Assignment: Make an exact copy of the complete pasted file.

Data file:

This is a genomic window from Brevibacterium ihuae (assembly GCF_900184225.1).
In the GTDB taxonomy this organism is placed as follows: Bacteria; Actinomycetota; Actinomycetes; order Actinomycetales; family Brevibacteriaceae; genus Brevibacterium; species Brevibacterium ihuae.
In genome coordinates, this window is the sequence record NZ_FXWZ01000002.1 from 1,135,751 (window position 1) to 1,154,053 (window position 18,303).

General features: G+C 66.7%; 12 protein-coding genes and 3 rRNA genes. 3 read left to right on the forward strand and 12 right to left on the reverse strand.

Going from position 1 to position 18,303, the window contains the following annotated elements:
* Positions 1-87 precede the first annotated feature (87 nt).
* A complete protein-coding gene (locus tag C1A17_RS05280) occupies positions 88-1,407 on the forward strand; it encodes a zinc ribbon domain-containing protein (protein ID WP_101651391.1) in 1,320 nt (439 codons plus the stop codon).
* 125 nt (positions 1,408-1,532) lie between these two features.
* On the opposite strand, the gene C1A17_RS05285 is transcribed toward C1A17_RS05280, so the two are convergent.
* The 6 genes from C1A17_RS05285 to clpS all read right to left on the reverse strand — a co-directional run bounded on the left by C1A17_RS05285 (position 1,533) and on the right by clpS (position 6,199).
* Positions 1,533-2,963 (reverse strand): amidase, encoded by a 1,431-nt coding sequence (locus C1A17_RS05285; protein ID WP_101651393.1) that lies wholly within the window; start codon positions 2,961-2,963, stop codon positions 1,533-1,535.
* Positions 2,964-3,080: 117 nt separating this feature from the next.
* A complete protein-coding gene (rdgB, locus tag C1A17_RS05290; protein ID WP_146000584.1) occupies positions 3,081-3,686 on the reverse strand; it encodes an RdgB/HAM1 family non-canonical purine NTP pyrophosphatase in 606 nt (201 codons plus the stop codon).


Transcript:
This is a genomic window from Brevibacterium ihuae (assembly GCF_900184225.1).
In the GTDB taxonomy this organism is placed as follows: Bacteria; Actinomycetota; Actinomycetes; order Actinomycetales; family Brevibacteriaceae; genus Brevibacterium; species Brevibacterium ihuae.
In genome coordinates, this window is the sequence record NZ_FXWZ01000002.1 from 1,135,751 (window position 1) to 1,154,053 (window position 18,303).

General features: G+C 66.7%; 12 protein-coding genes and 3 rRNA genes. 3 read left to right on the forward strand and 12 right to left on the reverse strand.

Going from position 1 to position 18,303, the window contains the following annotated elements:
* Positions 1-87 precede the first annotated feature (87 nt).
* A complete protein-coding gene (locus tag C1A17_RS05280) occupies positions 88-1,407 on the forward strand; it encodes a zinc ribbon domain-containing protein (protein ID WP_101651391.1) in 1,320 nt (439 codons plus the stop codon).
* 125 nt (positions 1,408-1,532) lie between these two features.
* On the opposite strand, the gene C1A17_RS05285 is transcribed toward C1A17_RS05280, so the two are convergent.
* The 6 genes from C1A17_RS05285 to clpS all read right to left on the reverse strand — a co-directional run bounded on the left by C1A17_RS05285 (position 1,533) and on the right by clpS (position 6,199).
* Positions 1,533-2,963 (reverse strand): amidase, encoded by a 1,431-nt coding sequence (locus C1A17_RS05285; protein ID WP_101651393.1) that lies wholly within the window; start codon positions 2,961-2,963, stop codon positions 1,533-1,535.
* Positions 2,964-3,080: 117 nt separating this feature from the next.
* A complete protein-coding gene (rdgB, locus tag C1A17_RS05290; protein ID WP_146000584.1) occupies positions 3,081-3,686 on the reverse strand; it encodes an RdgB/HAM1 family non-canonical purine NTP pyrophosphatase in 606 nt (201 codons plus the stop codon).